KUALA LUMPUR (CNA) – Malaysia’s Supply Bill 2021 passed its third reading in the Lower House with a division vote yesterday.
One hundred and eleven Members of Parliament (MPs) voted in favour of the budget proposed by Muhyiddin Yassin’s Perikatan Nasional (PN) government.
One hundred and eight others voted against the bill, while one was absent.
The MYR322.54 billion budget, tabled on November 6, is the biggest ever in Malaysia amid a COVID-19 pandemic. Inputs have earlier been sought from the opposition lawmakers on the formulation of this budget, the first time in the country’s history.
The Bill was earlier passed at policy stage on November 26 with a voice vote, based on lawmakers verbally indicating whether they support the budget or not.
Following that, the budget was debated at the committee stage, where allocation for each ministry was scrutinised. Allocations for the 27 ministries were passed.
The Bill will now go to the Senate, before it will be submitted to the Malaysian King for royal assent.
Seen largely as a confidence vote in Muhyiddin’s leadership, the result yesterday showed that the prime minister still commands a majority.
The absentee was Gua Musang MP Tengku Razaleigh Tengku Mohd Hamzah from United Malays National Organisation (UMNO), according to a Facebook post of Parti Keadilan Rakyat’s Subang MP Wong Chen.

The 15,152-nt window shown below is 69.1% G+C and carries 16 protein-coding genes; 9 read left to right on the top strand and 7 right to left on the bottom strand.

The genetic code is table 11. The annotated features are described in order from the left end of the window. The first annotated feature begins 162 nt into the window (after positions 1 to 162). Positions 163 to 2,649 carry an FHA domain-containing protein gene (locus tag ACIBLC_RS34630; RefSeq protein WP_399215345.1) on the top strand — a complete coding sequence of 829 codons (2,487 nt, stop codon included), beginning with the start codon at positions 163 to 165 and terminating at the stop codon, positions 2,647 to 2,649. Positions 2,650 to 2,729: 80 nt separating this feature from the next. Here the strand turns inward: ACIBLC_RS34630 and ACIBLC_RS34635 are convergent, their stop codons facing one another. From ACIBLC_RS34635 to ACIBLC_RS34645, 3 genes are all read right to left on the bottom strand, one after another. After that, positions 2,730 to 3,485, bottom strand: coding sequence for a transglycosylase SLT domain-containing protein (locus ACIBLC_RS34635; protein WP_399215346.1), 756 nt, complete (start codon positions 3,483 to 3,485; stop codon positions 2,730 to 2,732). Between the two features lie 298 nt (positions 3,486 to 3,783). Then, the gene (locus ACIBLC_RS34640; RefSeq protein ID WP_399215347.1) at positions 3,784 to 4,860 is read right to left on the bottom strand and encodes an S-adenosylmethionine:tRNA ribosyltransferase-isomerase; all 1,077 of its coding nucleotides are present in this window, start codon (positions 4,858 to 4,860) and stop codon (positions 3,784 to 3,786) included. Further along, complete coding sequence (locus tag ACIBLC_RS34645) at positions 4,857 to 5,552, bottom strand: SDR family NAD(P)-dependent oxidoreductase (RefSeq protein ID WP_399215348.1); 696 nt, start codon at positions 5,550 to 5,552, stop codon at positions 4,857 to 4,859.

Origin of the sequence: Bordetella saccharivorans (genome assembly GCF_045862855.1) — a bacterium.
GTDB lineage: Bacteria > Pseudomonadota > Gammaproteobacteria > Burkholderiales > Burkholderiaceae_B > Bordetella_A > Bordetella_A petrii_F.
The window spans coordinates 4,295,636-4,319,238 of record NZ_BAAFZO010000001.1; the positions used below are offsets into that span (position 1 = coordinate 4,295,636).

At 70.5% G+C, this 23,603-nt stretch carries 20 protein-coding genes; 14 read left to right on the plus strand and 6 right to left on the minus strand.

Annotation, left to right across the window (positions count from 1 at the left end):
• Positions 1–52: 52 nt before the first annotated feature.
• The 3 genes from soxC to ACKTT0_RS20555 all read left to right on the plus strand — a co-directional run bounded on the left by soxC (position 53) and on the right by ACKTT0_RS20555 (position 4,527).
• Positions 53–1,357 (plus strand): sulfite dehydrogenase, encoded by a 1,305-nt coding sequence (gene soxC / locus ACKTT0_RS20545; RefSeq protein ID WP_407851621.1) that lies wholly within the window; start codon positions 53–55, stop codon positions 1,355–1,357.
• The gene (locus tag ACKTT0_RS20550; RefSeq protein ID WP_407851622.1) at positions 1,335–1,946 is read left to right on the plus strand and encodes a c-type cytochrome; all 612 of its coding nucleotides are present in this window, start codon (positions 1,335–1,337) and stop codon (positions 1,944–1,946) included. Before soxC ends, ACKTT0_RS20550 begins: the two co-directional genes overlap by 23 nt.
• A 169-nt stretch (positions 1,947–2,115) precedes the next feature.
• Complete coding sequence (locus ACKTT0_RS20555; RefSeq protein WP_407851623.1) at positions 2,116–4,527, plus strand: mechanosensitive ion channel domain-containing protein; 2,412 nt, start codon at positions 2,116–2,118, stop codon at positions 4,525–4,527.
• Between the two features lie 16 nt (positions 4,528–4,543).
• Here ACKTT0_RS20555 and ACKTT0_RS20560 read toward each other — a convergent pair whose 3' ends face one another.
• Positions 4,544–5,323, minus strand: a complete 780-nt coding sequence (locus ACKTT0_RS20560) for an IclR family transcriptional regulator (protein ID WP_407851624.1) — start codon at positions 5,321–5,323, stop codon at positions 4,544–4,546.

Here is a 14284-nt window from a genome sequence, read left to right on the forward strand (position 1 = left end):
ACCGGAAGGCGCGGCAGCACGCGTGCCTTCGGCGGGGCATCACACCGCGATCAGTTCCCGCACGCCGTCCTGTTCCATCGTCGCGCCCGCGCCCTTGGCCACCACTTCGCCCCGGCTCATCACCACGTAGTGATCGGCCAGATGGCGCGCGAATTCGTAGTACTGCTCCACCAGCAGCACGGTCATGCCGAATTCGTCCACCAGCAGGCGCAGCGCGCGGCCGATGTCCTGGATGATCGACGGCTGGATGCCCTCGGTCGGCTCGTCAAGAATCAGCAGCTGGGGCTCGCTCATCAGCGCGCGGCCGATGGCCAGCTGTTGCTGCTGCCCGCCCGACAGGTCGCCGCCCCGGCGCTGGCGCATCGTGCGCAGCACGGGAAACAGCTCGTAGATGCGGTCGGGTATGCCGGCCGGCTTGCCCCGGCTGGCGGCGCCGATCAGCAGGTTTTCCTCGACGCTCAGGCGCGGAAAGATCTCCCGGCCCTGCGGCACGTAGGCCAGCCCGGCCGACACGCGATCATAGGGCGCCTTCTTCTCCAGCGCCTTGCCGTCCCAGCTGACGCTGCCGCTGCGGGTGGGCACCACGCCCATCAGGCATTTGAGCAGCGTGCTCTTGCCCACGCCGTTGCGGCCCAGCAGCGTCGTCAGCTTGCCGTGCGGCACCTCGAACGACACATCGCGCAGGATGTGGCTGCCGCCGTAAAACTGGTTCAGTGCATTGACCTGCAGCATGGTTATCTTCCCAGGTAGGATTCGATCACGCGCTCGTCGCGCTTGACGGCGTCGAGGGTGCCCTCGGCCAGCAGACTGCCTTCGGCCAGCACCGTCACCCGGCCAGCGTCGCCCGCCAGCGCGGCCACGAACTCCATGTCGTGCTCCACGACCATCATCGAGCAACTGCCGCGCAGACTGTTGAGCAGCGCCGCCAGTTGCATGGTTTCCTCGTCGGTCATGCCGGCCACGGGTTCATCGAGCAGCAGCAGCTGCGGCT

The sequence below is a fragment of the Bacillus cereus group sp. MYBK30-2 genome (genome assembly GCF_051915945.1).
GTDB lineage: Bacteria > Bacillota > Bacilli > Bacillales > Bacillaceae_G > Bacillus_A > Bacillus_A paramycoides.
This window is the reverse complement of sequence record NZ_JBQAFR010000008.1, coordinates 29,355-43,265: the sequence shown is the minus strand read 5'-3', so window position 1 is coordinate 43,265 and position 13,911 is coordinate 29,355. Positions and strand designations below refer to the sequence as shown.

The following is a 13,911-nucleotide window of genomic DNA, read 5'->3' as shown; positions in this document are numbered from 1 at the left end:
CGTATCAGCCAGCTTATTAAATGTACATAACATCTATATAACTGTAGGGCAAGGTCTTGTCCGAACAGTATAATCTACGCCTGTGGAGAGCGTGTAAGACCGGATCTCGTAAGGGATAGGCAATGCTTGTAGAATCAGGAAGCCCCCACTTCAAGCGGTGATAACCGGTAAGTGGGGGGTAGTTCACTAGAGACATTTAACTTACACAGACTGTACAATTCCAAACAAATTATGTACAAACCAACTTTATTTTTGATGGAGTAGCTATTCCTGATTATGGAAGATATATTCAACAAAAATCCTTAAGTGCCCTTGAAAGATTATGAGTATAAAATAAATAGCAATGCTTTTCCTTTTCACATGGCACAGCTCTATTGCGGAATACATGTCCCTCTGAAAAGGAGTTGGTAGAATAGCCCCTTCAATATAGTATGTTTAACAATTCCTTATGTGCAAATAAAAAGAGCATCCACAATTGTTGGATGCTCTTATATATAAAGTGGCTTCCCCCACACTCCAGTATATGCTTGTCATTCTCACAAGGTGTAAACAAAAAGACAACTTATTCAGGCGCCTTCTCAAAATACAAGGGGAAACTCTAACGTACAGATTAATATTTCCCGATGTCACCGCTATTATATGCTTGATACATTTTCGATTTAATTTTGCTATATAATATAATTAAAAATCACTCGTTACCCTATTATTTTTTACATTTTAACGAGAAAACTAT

Tengku Razaleigh had a day earlier met the press alongside former prime minister Mahathir Mohamad and indicated that they would work together to revive the country’s economy.
The Lower House has 222 seats but there are currently 220 MPs following the deaths of two MPs in October and November this year.
The PN government has a razor-thin majority, which was shown during the removal of the previous speaker Mohamad Ariff Md Yusof with a 111-109 vote at the start of parliament’s second meeting on July 13.
Muhyiddin came into power in March after leading Parti Pribumi Bersatu Malaysia (Bersatu) out of the Pakatan Harapan (PH) government, triggering its collapse and Dr Mahathir Mohamad’s resignation as Malaysia’s seventh prime minister.
He has since been faced with maintaining a fragile balance of power with allies such as former ruling party UMNO.
The passage of Muhyiddin’s first budget as prime minister has been a contentious one, as his administration faced fire from both sides of the political aisle.
Prior to the budget debates beginning early November, the opposition coalition PH had already declared six “non-negotiable” recommendations for a “Unity Budget”, including an increase in the number of temporary healthcare workers, as well as a special allocation to tackle the COVID-19 spread in Sabah.
Other points included expanding the social safety net and extending the loan moratorium, which was previously instituted from April to September this year until March 31 in 2021.